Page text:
This is an editorial post of the code forces problem Mashmokh and ACM.

Table of Contents

## Problem Statement

Mashmokh’s boss, Bimokh, didn’t like Mashmokh. So he fired him. Mashmokh decided to go to university and participate in ACM instead of finding a new job. He wants to become a member of Bamokh’s team. In order to join he was given some programming tasks and one week to solve them. Mashmokh is not a very experienced programmer. Actually he is not a programmer at all. So he wasn’t able to solve them. That’s why he asked you to help him with these tasks. One of these tasks is the following.

A sequence of *l* integers *b*_{1}, *b*_{2}, …, *b*_{l} (1 ≤ *b*_{1} ≤ *b*_{2} ≤ … ≤ *b*_{l} ≤ *n*) is called good if each number divides (without a remainder) by the next number in the sequence. More formally for all *i* (1 ≤ *i* ≤ *l* - 1).

Given *n* and *k* find the number of good sequences of length *k*. As the answer can be rather large print it modulo 1000000007 (10^{9} + 7).

## Input

The first line of input contains two space-separated integers *n*, *k* (1 ≤ *n*, *k* ≤ 2000).

## Output

a single integer — the number of good sequences of length *k* modulo 1000000007 (10^{9} + 7).ExamplesInputCopy

3 2

Output

5

**Detailed Editorial**

In the above problem, we have to find a number of **k** length good sequence from the array consisting of **n** integers (1, 2, …, n).

As per definition, **a good sequence is a sequence where b(i+1)|b(i) for all (1 ≤ I ≤ l-1),** where l is the length of the sequence.

The idea is that we will iterate the array (1, 2, .., n) from backward and check whether for element **b(i-1)** is a factor of **b(i)**.

For example, in sequence [1,2,3], we will traverse from backward and check whether 2 is a factor of 3 or not.

For checking factors we can run an O(√n) loop to find it but finding factors for each element of the array will be too costly and will give **TLE**.

So, for resolving TLE, we will pre-compute the factors before, since constraints of n are **(1 ≤ n ≤ 2000), **we can afford pre-computing the factors before.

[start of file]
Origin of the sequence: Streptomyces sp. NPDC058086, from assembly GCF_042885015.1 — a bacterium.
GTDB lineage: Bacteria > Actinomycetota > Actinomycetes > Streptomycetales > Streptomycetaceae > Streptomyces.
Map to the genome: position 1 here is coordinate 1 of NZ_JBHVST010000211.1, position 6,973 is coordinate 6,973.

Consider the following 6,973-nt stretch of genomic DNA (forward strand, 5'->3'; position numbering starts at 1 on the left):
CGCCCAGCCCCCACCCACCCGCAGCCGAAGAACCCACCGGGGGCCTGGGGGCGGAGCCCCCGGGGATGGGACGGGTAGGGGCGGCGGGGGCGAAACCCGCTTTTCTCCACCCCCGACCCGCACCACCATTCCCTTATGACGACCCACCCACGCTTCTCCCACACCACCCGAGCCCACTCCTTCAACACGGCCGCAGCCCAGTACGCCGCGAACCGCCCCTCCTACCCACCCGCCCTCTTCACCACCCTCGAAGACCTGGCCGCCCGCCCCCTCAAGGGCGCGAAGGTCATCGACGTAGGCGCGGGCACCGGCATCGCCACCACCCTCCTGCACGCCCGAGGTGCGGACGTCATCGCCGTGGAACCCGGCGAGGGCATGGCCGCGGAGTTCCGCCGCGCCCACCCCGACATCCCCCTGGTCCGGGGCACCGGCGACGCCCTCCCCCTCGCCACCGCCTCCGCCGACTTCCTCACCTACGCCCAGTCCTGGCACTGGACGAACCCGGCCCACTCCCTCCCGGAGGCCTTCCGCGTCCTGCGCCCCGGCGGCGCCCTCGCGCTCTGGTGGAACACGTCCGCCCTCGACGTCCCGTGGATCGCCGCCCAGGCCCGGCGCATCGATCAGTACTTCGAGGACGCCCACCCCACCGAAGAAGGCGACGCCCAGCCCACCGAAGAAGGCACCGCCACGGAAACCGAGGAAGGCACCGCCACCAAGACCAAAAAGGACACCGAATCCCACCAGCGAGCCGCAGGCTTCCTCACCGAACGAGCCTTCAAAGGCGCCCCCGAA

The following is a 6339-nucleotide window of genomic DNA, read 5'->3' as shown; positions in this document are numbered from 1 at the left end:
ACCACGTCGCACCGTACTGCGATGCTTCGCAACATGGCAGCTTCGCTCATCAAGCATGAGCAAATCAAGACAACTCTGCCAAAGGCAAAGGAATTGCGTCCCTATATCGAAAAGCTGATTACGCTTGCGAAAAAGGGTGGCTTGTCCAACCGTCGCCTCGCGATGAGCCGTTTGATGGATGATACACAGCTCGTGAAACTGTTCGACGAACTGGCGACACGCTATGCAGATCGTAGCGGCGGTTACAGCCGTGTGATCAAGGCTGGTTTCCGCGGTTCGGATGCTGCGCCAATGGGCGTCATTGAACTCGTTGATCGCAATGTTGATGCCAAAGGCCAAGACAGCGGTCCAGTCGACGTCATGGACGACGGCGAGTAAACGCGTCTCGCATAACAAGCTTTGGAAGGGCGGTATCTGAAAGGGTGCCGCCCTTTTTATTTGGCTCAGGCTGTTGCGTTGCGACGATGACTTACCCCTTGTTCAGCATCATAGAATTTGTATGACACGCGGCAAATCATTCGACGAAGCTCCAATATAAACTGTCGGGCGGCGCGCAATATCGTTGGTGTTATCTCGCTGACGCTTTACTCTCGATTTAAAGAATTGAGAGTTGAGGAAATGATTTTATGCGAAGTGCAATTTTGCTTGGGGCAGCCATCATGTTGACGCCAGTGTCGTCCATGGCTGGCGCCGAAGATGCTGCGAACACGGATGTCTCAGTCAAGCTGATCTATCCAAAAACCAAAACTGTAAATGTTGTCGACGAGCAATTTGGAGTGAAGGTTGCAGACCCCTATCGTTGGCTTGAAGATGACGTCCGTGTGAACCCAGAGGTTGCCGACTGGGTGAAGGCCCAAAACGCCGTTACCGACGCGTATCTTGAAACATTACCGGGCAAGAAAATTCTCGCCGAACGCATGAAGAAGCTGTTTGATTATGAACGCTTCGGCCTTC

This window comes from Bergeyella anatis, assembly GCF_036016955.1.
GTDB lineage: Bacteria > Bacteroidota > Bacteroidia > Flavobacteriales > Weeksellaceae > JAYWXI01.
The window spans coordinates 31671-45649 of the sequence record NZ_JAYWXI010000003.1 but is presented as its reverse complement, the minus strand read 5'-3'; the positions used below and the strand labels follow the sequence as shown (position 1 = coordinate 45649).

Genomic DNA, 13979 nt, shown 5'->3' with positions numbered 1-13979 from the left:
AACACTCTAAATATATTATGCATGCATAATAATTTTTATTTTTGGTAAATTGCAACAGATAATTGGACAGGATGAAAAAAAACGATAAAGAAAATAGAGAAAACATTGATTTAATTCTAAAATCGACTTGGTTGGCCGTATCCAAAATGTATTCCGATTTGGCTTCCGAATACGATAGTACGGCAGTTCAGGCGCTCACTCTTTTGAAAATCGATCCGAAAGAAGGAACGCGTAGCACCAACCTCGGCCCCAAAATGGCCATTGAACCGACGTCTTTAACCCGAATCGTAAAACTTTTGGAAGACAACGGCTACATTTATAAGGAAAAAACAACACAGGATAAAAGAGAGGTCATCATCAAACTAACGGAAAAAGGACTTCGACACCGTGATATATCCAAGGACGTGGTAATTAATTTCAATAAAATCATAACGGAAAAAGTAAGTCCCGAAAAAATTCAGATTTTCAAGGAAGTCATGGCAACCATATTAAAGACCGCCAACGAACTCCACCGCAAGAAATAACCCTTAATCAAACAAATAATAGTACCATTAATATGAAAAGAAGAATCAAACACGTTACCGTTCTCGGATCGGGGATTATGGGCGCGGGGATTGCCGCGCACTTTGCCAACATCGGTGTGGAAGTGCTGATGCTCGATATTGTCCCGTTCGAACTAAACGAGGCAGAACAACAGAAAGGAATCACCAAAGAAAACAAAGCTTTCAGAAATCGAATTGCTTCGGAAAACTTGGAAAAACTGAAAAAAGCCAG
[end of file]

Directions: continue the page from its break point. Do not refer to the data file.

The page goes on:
Later will recursively find** k length good subsequence for every element of the array.If we find a good sequence of length k, we will return 1 and we will continue it for every subsequence.It will be a recursive solution which will be changed to memoized version of DP to pass all the given test under constraints. Also, don’t forget to represent your answer in modulo (1e9+7).That’s it, hope the idea is clear. If you have any doubts ask it in the **comment section.

**Detailed Solution in C++**

```
#include <bits/stdc++.h>
using namespace std;
#define ll long long
#define ull unsigned long long
#define ld long double
#define mod 1000000007
ll dp[2001][2001];
map<ll, set<ll>> mp;
ll F(ll n, ll k)
{
if(k == 1 || n == 1) return 1;
if(dp[n][k] != -1) return dp[n][k];
ll ans =((F(n, k-1) % mod) + (F(1, k-1) % mod) % mod);
for(auto i = mp[n].begin(); i != mp[n].end(); i++)
{
ll s = 0, x = *i;
if(n % x == 0 && x == n/x)
{
s = (F(x, k-1)) % mod;
}
else if(n % x == 0)
{
s = (F(x, k-1) % mod) + (F(n/x, k-1) % mod) % mod;
}
ans = ((ans % mod) + (s % mod) % mod);
}
return dp[n][k] = ans % mod;
}
int32_t main()
{
ll t = 1;
while(t--)
{
ll n, k;
cin >> n >> k;
for(ll i = 2; i <= 2000; i++)
{
for(ll j = 2; j <= sqrt(i); j++)
{
if (i % j == 0)
{
mp[i].insert(j);
}
}
}
memset(dp, -1, sizeof(dp));
ll s = 0;
for(ll i = n; i >= 1; i--)
{
s = (s % mod + F(i, k) % mod) % mod;
}
cout<<(s % mod)<<"\n";
}
return 0;
}
```

Practice one more DP problem